Posted 12/5/14 at 1:30 PM | Tim Challies

4 Questions To Ask Your Money

There are some subjects in the Christian world we probably talk about too much and some we may talk about too little. Over time, I think we swing back and forth, often overcorrecting. In my experience money has been one of those subjects we sometimes over-emphasize and at other times almost forget altogether.

I have benefited tremendously from frank, Bible-based discussions on how Christians are to use their money. I have modeled my use of money after people who spoke to me, or who wrote candidly, about their own use of money. As far as I can discern they did not do this in order to boast, but in order to lead and disciple. Their practical counsel has shaped my understanding of the right use of money at least as much as any sermons I’ve heard.

Someone once drew my attention to four questions to ask when I am about to make a purchase—any purchase. Looking back, I can see how much better I am at managing money when I keep questions like these in mind (which, I believe, were first posed by John Wesley). FULL POST

Posted 12/4/14 at 11:46 AM | Tim Challies

No, I Won’t Pray For You

It’s the easiest thing in the world to say: “Yes, I’ll pray about that.” And it’s the easiest thing to neglect. The list of all the things I’ve said I’d pray for but then forgotten about would stretch from here to next year. So I’ve started to say, “No, I won’t pray for you.” I am still not entirely comfortable with it, but I think it’s the right thing to do.

We recently had someone—a stranger—call the church to ask for prayer. She called out of the blue one morning, from a phone number far away. She said she was feeling sick and needed people to pray for her. Every day for the next six months. “Can I count on you to pray for me?”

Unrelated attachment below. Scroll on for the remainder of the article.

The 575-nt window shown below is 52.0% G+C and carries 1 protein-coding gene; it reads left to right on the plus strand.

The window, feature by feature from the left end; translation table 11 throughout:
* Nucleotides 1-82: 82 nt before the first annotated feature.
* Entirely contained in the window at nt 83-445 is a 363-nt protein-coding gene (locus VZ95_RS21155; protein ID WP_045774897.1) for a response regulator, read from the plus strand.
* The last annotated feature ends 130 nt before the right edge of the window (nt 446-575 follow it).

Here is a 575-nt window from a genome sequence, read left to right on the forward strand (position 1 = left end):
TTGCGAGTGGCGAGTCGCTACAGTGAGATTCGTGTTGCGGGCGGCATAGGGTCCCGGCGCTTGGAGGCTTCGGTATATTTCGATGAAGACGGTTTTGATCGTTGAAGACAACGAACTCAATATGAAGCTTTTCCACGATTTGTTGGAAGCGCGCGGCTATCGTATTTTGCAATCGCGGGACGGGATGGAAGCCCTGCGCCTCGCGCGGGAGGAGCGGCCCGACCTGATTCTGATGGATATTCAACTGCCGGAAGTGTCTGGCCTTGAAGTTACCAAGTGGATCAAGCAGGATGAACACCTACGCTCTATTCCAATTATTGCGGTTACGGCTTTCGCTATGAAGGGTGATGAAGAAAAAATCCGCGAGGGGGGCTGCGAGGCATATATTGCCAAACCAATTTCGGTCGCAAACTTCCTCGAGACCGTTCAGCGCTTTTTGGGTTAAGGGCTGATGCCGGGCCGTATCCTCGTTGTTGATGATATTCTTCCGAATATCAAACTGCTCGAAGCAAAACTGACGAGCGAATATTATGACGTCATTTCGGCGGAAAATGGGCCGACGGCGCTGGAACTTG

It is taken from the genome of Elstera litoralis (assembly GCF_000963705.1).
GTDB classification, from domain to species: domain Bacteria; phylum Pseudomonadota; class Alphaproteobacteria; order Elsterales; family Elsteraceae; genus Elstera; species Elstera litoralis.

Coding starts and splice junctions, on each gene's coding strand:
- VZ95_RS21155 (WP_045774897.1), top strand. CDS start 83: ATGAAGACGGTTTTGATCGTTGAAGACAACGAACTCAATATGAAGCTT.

For one of the first times in my life I felt total freedom. I said, “I am going to pray for you once, but I will not pray for you every day. I will not pray for you for six months.” I explained that I have my own church to care for, and that I need to pray for those people. I asked about her church and she told me where she attends. I recognized it as a good church, full of people who pray, and pastors who care. I explained that God expects her church to care for her, and her church to pray for her, and that calling all the churches in Toronto and asking them to heap up prayers for someone they don’t know may be little more than superstition. FULL POST

Posted 12/2/14 at 12:05 PM | Tim Challies

When Was the Last Time You Just Enjoyed Your Money?

I overheard an interesting discussion the other day. I was out-and-about and caught just a fragment of a discussion about money and the sheer joy of having it. I couldn’t eavesdrop for more than a few words, but that was enough to get my mind working. I thought about the way I use my money, and the way we, as Christians, use our money. And I want to ask you the question: When was the last time you just enjoyed your money?

It’s okay, you know. You are allowed to enjoy your money. Let’s think it through.

I firmly believe that every thing we have is actually God’s. We are not the owners of our money, but the stewards of God’s money. Most of us believe this and we try to live it. And there are many, many ways to faithfully steward God’s money.

We serve as faithful stewards when we live within our means. We serve as faithful stewards when we save for the days to come. We serve as faithful stewards when we focus on paying down debt. We serve as faithful stewards when we pay our bills and when we expend effort in attempting to reduce our bills. We serve as faithful stewards when we avoid all those deep-debt, high-interest, I-need-more-stuff ways to live. We serve as faithful stewards when we give generously to the Lord’s work, or help a friend in need. Ultimately, we serve as faithful stewards when we live with an awareness that money is a terrible god but a beautiful means of serving God. FULL POST